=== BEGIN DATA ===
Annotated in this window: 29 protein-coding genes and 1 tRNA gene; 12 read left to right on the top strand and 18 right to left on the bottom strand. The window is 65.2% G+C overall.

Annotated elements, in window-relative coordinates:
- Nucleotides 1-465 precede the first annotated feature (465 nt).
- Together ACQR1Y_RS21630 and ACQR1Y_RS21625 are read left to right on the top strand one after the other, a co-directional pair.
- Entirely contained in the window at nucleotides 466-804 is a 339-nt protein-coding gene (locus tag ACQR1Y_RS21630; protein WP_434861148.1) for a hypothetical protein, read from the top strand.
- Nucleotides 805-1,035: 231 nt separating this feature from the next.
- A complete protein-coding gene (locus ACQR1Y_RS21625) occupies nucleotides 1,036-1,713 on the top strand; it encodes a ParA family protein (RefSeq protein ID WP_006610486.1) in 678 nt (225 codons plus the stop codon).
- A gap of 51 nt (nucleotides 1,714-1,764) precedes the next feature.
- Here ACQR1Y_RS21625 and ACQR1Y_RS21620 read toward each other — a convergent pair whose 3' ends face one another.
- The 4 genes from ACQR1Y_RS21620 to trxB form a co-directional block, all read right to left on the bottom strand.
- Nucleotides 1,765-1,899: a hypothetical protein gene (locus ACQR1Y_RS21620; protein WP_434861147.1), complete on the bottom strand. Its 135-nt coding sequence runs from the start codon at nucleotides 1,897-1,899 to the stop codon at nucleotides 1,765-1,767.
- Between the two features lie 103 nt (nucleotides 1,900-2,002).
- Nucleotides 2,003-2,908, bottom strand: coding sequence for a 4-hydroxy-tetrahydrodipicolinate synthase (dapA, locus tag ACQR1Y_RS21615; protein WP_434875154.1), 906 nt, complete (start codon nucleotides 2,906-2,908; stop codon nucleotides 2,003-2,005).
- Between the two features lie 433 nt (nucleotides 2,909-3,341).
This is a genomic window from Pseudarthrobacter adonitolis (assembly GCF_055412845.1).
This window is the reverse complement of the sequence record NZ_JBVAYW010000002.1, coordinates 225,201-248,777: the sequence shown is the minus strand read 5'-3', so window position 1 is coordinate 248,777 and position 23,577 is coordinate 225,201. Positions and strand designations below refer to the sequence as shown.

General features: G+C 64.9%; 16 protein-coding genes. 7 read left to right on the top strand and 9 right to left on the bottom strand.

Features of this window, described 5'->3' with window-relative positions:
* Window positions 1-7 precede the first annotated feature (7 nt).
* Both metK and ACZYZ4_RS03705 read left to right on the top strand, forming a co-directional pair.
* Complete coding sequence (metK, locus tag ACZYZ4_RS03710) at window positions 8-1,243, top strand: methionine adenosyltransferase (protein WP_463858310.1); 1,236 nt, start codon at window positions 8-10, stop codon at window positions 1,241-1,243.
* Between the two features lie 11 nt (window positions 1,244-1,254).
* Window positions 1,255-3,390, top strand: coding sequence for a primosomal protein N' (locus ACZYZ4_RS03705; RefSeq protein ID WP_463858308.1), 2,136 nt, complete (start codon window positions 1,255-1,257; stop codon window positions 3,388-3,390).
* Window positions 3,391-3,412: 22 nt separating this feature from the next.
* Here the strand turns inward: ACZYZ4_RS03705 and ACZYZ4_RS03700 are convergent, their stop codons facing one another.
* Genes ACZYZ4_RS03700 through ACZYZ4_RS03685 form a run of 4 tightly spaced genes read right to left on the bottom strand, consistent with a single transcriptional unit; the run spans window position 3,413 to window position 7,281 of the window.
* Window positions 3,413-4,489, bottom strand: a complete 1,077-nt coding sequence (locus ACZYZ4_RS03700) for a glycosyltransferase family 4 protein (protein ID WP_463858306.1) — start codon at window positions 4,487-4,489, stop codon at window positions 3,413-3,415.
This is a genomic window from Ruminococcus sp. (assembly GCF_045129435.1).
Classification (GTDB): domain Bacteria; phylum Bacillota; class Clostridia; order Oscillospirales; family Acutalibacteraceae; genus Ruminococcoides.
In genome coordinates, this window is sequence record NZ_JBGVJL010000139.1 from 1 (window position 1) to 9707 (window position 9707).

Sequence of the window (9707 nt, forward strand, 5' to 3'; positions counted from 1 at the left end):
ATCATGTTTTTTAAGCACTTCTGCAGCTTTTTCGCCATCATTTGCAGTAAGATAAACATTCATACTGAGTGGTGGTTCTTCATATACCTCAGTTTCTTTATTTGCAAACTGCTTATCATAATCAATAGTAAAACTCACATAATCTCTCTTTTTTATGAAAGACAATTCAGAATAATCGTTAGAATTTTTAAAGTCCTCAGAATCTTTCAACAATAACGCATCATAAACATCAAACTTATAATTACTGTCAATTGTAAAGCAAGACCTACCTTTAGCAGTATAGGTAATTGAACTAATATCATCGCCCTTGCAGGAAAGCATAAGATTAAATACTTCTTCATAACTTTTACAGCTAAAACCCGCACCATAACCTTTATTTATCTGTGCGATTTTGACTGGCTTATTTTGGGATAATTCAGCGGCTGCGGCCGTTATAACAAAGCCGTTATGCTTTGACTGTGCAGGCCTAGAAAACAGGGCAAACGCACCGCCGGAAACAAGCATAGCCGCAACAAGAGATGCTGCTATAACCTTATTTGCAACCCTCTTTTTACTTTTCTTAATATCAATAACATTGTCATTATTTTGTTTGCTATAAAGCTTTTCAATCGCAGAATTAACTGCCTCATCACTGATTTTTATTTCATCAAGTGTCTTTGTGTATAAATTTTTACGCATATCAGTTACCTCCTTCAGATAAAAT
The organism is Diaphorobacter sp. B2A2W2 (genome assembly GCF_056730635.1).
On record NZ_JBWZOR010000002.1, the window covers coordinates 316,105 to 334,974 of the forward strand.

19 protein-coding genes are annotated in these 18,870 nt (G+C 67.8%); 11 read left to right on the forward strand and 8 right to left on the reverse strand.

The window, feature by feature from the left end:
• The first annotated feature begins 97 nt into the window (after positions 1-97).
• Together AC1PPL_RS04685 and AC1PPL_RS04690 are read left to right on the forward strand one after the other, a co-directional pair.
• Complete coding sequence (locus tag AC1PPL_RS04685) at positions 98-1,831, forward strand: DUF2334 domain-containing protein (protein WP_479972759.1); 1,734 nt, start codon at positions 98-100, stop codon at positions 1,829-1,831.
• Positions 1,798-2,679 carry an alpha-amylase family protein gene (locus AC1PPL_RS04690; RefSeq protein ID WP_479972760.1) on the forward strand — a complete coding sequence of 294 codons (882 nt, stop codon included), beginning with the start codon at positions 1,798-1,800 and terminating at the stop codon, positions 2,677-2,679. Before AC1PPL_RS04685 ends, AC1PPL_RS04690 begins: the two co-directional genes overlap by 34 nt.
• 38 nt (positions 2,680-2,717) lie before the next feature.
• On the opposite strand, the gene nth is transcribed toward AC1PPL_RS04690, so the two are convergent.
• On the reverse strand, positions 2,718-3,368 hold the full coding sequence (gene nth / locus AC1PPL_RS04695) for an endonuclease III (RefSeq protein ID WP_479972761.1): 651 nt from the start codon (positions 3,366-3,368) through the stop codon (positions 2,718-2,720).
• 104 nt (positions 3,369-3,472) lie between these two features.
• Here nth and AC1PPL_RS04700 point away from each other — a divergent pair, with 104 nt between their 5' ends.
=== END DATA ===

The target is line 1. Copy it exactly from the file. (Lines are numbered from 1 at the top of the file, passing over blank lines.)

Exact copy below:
Annotated in this window: 29 protein-coding genes and 1 tRNA gene; 12 read left to right on the top strand and 18 right to left on the bottom strand. The window is 65.2% G+C overall.